Thames Frost Fair, 1683-84, by Thomas Wyke.
How did scary stories of an ice age just 15 years from now spread throughout the news media last week? Mediawatch looks at the role of a couple of stray quotation marks, some dismal churnalism - and how the media reacted when the experts pointed out this was mostly rubbish.
Distressing news that a new ice age may be under way in just 15 years from now suddenly surfaced in the media recently.
The cold could freeze major rivers, the stories said, as happened in Europe and North America roughly three hundred years ago. Some of these stories carried images of engravings and paintings of people skating on the Thames in London back then.
Obviously, a new ice age would radically change life as we know it, and not for the better for most people on Earth. And there was no shortage of news outlets here giving us the bad news.
“Scientists in the UK claim they have figured out how to predict the sun’s solar cycle and temperatures look set to plummet“.
The New Zealand Herald had the headline Sun cycle's cold facts say mini ice age on the way and Fairfax Media said Now it looks like we're in for an ice-age.
These were versions of an earlier story from the UK’s Daily Telegraph which said:
“The earth is 15 years from a "mini ice-age" that will cause bitterly cold winters during which rivers such as the Thames freeze over, scientists have predicted”
The story said a symposium in Wales had been told low sunspot activity might create a ‘Maunder Minimum‘, the name given to the period between 1645 and 1715 when Europe and North America experienced very cold winters.
It quoted Professor Valentina Zharkova from the UK’s Northumbria University as saying the result would be similar to freezing conditions of the late 17th century.
The US-based Weather Channel also reported a looming freeze as a distinct possibility based on her findings, but that was odd because when she appeared on Morning Report last Monday Prof. Zharkova couldn’t say what the atmospheric impact of the irregular solar activity would be. It isn’t her area of expertise, she said.
The Daily Telegraph’s chilling yarn also had this alarming claim:
“Solar activity will fall by 60 per cent as two waves of fluid "effectively cancel each other out", according to Prof Zharkova. But she didn’t mention that dramatic weakening of the sun in just a few years time on Morning Report either.
So how come there are so many stories in the news about her work with the words “mini ice age” in quotes? In her TVNZ piece, reporter Renee Graham even signalled “air quotes” when she mentioned the phrase.
So who or what was quoted, if not Prof Zharkova or her research?
The culprit is the Royal Astronomical Society in the UK. In a press release issued before Prof. Zharkova presented her findings in Wales, the Society said:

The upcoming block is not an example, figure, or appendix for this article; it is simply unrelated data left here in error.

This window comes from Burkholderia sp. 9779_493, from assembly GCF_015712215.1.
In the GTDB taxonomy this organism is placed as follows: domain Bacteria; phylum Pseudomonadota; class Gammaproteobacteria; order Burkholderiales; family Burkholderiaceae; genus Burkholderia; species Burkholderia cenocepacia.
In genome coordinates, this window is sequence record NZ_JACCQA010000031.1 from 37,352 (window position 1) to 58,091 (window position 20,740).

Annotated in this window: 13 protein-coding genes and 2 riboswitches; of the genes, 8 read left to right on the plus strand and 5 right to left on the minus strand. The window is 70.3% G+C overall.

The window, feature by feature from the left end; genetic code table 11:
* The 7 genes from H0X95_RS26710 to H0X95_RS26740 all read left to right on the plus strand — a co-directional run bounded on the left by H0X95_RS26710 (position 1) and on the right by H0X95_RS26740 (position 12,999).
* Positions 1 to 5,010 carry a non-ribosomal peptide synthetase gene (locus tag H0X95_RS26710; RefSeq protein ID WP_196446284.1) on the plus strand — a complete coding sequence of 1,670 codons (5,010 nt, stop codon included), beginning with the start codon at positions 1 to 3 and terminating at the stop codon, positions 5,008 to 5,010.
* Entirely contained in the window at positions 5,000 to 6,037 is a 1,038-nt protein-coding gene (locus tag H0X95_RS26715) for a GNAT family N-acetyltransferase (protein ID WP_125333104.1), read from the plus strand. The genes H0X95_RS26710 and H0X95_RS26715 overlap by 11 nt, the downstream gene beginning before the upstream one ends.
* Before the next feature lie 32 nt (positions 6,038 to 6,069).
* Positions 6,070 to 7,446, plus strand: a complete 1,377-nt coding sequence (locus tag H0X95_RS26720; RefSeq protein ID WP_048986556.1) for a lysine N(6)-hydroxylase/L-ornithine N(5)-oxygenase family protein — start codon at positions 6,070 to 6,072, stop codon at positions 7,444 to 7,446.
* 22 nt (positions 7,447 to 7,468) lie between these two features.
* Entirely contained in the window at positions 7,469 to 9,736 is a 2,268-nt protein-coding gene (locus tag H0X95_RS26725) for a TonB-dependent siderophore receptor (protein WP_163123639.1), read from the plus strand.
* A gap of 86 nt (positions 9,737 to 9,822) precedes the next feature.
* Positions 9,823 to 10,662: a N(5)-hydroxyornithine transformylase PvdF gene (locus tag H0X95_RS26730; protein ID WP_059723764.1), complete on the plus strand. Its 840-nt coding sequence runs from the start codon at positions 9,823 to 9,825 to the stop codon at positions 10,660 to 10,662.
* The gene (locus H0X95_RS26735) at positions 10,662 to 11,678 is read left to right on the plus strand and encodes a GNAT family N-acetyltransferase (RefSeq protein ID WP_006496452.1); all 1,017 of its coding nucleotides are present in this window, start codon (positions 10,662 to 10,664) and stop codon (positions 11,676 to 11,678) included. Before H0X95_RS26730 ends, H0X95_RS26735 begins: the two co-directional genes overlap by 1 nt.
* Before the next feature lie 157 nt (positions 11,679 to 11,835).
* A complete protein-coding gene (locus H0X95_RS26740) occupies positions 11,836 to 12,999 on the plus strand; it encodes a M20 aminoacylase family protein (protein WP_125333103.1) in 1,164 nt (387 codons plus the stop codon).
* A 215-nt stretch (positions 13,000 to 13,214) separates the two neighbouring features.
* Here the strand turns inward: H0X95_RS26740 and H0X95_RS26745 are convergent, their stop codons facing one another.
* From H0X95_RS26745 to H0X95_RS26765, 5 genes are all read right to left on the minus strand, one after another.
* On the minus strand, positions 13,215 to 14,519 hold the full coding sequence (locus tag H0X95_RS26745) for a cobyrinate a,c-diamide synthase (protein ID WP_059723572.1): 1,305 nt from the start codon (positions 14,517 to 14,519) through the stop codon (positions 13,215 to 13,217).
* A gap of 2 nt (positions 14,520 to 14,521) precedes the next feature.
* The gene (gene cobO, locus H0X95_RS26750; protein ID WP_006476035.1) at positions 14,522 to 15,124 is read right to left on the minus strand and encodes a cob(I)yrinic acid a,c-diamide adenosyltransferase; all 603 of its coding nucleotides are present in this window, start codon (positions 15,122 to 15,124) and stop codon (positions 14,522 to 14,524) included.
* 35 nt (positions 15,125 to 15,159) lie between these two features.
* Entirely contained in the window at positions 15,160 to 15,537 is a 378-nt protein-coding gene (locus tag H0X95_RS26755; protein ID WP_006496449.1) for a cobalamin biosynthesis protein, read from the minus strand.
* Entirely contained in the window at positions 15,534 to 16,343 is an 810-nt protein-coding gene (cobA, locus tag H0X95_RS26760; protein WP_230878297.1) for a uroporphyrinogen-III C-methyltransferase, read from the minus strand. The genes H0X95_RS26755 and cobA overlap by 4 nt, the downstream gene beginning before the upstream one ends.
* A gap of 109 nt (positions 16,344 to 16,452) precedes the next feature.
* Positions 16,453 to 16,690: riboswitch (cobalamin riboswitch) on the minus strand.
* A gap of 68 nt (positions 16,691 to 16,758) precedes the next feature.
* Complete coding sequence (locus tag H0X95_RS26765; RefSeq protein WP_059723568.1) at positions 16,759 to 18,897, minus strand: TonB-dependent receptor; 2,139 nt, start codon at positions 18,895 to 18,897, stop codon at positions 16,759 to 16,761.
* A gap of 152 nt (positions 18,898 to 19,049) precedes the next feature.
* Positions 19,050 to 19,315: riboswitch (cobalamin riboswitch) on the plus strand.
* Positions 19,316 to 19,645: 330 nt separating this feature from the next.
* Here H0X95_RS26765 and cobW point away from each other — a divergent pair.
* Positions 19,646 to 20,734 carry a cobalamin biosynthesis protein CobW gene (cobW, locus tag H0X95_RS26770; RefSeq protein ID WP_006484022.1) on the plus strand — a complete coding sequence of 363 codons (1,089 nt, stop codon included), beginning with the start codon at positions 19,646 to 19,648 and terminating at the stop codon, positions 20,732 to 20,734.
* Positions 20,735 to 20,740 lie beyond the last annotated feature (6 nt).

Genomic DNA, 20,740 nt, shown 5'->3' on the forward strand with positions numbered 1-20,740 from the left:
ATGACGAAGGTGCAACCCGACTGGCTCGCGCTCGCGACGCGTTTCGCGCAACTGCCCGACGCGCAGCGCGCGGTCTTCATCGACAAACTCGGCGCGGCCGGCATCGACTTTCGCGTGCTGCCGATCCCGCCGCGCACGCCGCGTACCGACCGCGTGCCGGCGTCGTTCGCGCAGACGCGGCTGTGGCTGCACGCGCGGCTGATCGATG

“Predictions from the model suggest that solar activity will fall by 60 per cent during the 2030s to conditions last seen during the ‘mini ice age’ that began in 1645”
And it concluded by quoting Prof Zharkova like this:
“When there is full phase separation, we have the conditions last seen during the Maunder minimum, 370 years ago”.
It’s not hard to see how news editors put two and two together there – and came up with “mini ice age 15 years away”.
Dr Robert Massey from the Royal Astronomical Society told Australia’s ABC
"The lesson for us is that even having that phrase in quotation marks was a mistake. No one is seriously suggesting the world is about to enter an ice age".
But that’s exactly what news outlets have been suggesting in stories based on that press release all over the world.
Setting the record straight
Since then, those aware of the problem have worked hard to set the record straight.
The Daily Telegraph’s online readers have left messages like this:
And the Washington Post chose a headline to leave no doubt in its readers’ minds: No, Earth is not heading toward a ‘mini ice age’
Here in New Zealand, Dominion Post science reporter Olivia Wannan said the heat of the sun has only varied by 0.1 per cent over the last 2000 years, and:
”The 60 per cent drop referred to by the Astronomical Society was within this fractional difference between the maximum and the minimum. So, no need for sunscreen salespeople to panic“.
Or anyone else for that matter.
In a similar piece, Dr Sarah Jane O’Connor, a recent journalism graduate with a science background, pointed out that “there is no consensus that the sun's activity was behind the so-called Little Ice Age which brought cooler temperatures in the late 17th and early 18th centuries”.
Online comments posted after these articles show that climate change sceptics seize on evidence the sun’s activity might affect the climate more than human activity. One of the Top 5 readers’ comments selected by stuff.co.nz on the issue was this:
"What happened to global warming? I guess I better keep burning tyres in the back yard. That is if this theory is any more sound than the global warming one. It would be funny if all the hype hadn't been used to advance political agendas and bring the world's economy to ruin."
Scary science stories may be good for publisher’s online traffic, and easy to run when they’re based on pre-release hand-outs and rehashed versions of overseas stories, but they don’t do much for the reputation of the media if the crucial facts are frozen out.